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India, Japan expand currency swap pact to $50 bn

India, Japan expand currency swap pact to $50 bn

St. Petersburg: India and Japan have decided to expand their currency swap agreement, a financial tool to help cushion volatility in foreign exchange markets, to $50 billion from $15 billion, it was announced here Friday.

The decision was conveyed following a meeting between Prime Minister Manmohan Singh and Japanese Deputy Prime Minister and Finance Minister Taro Aso on the sidelines of the G20 Summit here.

"The two governments expect that this (expanded currency swap) will contribute to the stability of global financial markets, including emerging economies," a joint statement issued by the two sides said.

"The two governments also reiterated the importance of continued reforms in financial and investment sectors for promoting stable and long term capital inflows into India. The two governments believe that these policy measures will strengthen the bilateral financial cooperation between Japan and India."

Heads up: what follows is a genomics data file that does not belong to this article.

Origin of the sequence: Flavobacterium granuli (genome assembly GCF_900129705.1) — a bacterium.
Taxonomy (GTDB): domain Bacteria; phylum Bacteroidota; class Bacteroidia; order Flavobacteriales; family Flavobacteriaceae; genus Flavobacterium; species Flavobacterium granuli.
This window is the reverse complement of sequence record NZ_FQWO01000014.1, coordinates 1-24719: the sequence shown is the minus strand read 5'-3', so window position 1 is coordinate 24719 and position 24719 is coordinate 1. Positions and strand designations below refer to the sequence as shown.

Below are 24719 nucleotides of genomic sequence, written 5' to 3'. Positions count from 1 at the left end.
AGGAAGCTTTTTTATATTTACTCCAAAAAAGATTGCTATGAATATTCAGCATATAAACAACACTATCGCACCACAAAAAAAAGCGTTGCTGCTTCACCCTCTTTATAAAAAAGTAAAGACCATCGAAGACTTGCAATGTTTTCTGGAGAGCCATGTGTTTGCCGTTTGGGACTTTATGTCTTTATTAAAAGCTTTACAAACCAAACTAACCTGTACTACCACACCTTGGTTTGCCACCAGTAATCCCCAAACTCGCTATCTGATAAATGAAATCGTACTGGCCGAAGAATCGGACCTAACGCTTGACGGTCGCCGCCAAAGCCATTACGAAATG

Under swap arrangements, two entities -- companies or governments -- agree to exchange one currency for another at a predetermined rate and interest.

The advantage of such pacts is that they eliminate the risk that the future exchange rate will change in a way that puts one party or the other at a disadvantage.

Briefing journalists later, India's Department of Economic Affairs Secretary Arvind Mayaram said this pact will go a long way in addressing volatility in currency markets.

"The problem today is of not reality but of perception. It is clear, neither Japan will need this (money available) nor will we," he said, alluding the pact will notionally shore up India's foreign exchange reserves, currently at around $280 billion, and provide a cushion of perception.

"On our part, we are committed to reducing the current account deficit to 3.7 percent. But markets tend to have a fear of the unknown. Agreements like these will shore up confidence and sentiments," he said.

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